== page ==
28 February 2022
Two stamps from the Faroe Islands provide stunning views of the Northern lights (Aurora borealis).
The northern lights occur when solar winds grow in energy, especially during powerful eruptions emitting the so-called solar flares.
The solar wind is a stream of charged particles and when these particles hit the earth’s magnetic field, northern or southern lights appear at the poles, aurora borealis and aurora australis.
The fiercer the solar wind, the more powerful the northern lights. They occur at altitudes of 90 to 300 kilometres, when the intensity of the solar winds in the form of charged particles is deflected into the Earth’s magnetosphere, forming a belt around the earth’s magnetic poles. During strong solar activity, fierce solar storms for instance, the northern belt widens and the northern lights can be seen further south.
The process itself consists of energy-rich protons and electrons in the solar storms smash into atmospheric molecules, increasing their energy states for a moment.
The molecules and atoms then release excess energy or recapture displaced electrons which decay to their ground state. It is this emission process that creates the aurora borealis - and different wavelengths create the different colours.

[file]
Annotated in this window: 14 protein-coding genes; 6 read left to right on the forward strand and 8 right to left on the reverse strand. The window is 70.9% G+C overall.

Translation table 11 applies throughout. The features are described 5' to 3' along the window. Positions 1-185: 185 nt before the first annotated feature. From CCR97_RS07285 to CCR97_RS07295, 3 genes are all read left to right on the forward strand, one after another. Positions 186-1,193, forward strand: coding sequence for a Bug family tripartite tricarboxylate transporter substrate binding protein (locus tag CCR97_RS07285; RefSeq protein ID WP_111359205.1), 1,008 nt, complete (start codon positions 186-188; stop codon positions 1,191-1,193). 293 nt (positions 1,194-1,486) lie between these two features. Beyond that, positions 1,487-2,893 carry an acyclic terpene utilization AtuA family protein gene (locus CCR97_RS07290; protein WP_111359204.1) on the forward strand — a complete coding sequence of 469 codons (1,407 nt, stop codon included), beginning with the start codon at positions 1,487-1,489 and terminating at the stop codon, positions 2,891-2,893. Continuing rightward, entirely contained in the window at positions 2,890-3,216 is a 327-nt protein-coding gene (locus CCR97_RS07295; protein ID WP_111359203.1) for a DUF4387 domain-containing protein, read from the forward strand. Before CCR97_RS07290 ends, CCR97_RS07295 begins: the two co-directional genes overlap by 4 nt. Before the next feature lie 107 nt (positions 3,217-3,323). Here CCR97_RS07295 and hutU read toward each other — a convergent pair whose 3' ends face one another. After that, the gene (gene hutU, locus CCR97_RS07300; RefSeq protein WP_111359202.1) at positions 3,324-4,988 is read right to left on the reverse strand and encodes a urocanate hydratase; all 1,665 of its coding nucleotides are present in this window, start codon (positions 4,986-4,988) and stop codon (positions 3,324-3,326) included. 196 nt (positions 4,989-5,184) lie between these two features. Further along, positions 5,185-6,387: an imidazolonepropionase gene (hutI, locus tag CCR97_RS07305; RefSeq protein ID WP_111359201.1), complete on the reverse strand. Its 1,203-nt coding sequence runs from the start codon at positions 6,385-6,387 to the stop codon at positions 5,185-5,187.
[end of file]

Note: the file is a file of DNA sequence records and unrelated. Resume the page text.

The colours of the aurora depend on which gas is being excited by the electrons and on how much energy is being exchanged. Oxygen emits either a greenish-yellow light (the most familiar colour of the aurora) or a red light; nitrogen generally gives off a blue or purple light.
Blue, red and purple are also colours that are seen less frequently and tend to appear when solar activity is high. In all cases, the colours are caused by particles colliding with our atmosphere.
- Date of issue: 28.02.2022
- Value: 19,00 and 43,00 DKK
- Number: FO 975-976
- Stamp, size: 40,0 x 30,0 mm
- Photos: Thomas Vikre & Árni Øregaard
- Printing method: offset
- Printer: Cartor Security Printing, France
- Postal use: Letters and maxi-letters inland, 0-100 g